NASA's Solar Dynamics Observatory launched aboard an Atlas V rocket Feb. 11, 2010 at 10:23 a.m. EST. After a flawless launch and ascent, the spacecraft separated from the rocket's upper stage to begin a five-year mission to study the sun's energy and its influence on space weather.
SDO was declared an operational mission today at the Goddard Space Flight Center. This means we have shown the spacecraft and instruments are ready to collect science data. The science teams are working on making that data available to the scientists and space-weather public.
Check out the launch of the EVE calibration rocket launch at http://lasp.colorado.edu/rocket/rocket_movies.html. It shows the countdown and the rocket flying away.
Today, May 3, at 2:12 pm ET/12:12 pm MT the SDO EVE calibration rocket will launch from White Sands Missile Range, NM. Everything is looking good for an on time launch. No real time video is allowed due to security reasons on the Missile Range, but the CCD data and video from the cameras (one pointing forward, one aft) will be posted as soon as possible. Follow the day's progress at:
SDO has 10 CCDs, 8 inside the science instruments and 2 in the star trackers. The science CCDs operate at very low temperatures. The EVE CCDs are 2Kx2K pixels and operate at -100 C. The HMI and AIA CCDs are 4Kx4K and operate at about -70 C. HMI has 2 high-grade visible light CCDs while AIA and EVE treated their CCDs to make them more suitable for detecting extreme ultraviolet light. To cool a CCD we hook it to a radiator panel and keep the Sun off the panel. Thermal radiation leaving the panel is enough to send into space the small amount of heat generated by operating the CCD.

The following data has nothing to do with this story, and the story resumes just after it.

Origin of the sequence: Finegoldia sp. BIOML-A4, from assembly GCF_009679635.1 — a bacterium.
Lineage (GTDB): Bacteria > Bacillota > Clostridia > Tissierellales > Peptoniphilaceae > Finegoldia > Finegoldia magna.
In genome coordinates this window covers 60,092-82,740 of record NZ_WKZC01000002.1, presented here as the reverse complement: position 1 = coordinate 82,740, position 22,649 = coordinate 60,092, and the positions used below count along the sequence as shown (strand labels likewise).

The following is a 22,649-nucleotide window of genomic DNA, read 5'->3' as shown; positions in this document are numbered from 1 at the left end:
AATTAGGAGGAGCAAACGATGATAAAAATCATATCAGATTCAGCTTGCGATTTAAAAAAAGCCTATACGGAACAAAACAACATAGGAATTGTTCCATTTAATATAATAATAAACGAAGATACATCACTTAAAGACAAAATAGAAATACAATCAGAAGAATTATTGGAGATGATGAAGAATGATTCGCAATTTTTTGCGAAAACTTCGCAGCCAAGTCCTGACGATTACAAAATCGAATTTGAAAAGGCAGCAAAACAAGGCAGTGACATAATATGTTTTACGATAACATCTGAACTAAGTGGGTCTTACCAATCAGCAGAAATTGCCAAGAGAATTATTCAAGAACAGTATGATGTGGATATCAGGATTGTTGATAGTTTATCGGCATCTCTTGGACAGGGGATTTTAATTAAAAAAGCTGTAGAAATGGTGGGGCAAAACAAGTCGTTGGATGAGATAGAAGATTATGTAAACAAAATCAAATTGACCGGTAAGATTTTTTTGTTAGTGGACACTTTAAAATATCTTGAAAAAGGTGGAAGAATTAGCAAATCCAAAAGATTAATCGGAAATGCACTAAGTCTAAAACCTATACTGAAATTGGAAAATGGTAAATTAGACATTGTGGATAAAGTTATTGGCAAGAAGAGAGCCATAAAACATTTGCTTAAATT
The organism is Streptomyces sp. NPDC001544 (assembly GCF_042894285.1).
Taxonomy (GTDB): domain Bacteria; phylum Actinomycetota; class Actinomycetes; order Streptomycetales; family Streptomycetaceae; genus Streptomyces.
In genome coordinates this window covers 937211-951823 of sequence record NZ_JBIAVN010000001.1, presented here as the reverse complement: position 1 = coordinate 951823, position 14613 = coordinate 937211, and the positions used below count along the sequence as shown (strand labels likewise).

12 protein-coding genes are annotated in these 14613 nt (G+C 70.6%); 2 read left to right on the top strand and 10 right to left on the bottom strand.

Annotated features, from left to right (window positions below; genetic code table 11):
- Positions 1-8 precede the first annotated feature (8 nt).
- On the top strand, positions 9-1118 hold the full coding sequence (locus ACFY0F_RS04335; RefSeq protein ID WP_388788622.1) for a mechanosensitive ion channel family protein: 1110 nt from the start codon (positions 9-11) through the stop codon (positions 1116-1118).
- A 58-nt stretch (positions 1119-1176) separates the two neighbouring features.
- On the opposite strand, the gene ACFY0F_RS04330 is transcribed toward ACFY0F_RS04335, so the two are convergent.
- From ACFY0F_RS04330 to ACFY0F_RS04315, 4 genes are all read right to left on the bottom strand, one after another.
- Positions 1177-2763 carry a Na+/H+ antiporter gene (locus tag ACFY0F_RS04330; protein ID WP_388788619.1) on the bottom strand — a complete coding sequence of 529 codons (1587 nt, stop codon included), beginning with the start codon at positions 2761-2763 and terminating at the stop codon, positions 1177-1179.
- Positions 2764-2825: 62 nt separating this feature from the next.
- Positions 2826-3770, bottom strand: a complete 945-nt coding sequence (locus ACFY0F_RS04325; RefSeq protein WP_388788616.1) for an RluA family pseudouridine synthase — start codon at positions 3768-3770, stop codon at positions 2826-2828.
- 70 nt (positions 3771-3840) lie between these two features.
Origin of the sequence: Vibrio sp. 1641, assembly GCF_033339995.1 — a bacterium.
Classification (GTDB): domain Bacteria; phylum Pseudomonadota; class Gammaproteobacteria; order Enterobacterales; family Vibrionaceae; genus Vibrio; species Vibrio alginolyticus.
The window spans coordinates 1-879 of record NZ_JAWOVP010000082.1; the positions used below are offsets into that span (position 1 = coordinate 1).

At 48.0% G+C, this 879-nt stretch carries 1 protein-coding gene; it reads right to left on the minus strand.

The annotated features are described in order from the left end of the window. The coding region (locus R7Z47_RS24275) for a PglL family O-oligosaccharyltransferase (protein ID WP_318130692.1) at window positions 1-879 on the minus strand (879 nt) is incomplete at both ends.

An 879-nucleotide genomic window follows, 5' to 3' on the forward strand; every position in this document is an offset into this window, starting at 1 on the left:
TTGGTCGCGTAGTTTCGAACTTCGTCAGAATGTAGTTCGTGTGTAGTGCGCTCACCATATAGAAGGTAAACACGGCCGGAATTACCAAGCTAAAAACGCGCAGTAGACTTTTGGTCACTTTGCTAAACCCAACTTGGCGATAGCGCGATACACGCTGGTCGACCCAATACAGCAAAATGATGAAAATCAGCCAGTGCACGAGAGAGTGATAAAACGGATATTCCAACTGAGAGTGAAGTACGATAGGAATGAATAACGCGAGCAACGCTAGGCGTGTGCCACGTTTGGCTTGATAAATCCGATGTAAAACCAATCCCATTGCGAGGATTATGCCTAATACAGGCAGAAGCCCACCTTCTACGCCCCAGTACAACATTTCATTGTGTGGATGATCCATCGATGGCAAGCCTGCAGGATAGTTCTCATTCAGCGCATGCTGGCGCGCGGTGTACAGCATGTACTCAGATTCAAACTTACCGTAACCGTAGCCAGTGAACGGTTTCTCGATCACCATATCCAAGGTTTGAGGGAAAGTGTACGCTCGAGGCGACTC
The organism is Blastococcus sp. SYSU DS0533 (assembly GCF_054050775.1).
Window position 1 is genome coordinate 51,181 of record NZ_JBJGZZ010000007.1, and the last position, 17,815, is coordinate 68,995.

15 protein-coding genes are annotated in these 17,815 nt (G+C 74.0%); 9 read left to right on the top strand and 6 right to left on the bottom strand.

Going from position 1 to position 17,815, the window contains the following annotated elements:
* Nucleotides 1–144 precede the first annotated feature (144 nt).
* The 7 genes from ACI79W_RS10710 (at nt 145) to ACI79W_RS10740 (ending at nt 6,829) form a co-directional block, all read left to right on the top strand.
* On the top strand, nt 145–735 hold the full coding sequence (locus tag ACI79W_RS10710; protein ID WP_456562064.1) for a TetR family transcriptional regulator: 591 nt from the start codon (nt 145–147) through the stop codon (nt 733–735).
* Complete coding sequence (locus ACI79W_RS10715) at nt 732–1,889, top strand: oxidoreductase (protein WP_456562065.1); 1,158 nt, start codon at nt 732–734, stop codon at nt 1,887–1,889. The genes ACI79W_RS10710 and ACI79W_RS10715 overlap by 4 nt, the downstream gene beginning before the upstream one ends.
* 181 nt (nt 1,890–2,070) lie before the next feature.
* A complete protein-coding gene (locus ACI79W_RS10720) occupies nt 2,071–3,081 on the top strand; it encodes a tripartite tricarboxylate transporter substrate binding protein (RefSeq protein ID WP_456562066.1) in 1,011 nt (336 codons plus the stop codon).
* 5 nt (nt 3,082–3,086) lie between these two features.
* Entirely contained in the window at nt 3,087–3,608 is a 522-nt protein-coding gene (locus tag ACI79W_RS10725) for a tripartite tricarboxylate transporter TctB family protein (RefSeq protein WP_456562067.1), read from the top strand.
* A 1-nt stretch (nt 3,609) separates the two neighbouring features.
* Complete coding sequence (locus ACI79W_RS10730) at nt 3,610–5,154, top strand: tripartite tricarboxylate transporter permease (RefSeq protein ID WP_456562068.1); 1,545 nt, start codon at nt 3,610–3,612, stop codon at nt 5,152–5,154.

SDO is moving toward becoming an operational science mission. The data will be available from several sites in a variety of formats. SDO scientists and engineers are working to set up those access points, but we won't be ready for regular data releases until mid-May.
Thursday marked the end of image quality jitter testing on SDO. For the past few days the observatory has spun reaction wheels, rotated high-gain antennas, and moved filter wheels. All this to see how each mechanism affected the staring at the Sun. All of the data must now be analyzed and our fine pointing refined to allow us to stare at the Sun.
The principal investigators of the SDO science investigation teams, Philip Scherrer (HMI), Alan Title (AIA), and Tom Woods (EVE) joined Dean Pesnell and Lika Guharthakurta in an SDO First Light press conference yesterday at the Newseum in Washington, DC. The announcement has garnered a lot of press and many examples of those few solar events that saw fit to appear between March 30 and April 8 are now available. Here is an example from March 30, 2010, just after the AIA CCDs were allowed to cool. Such a lovely prominence eruption at 10 o'clock!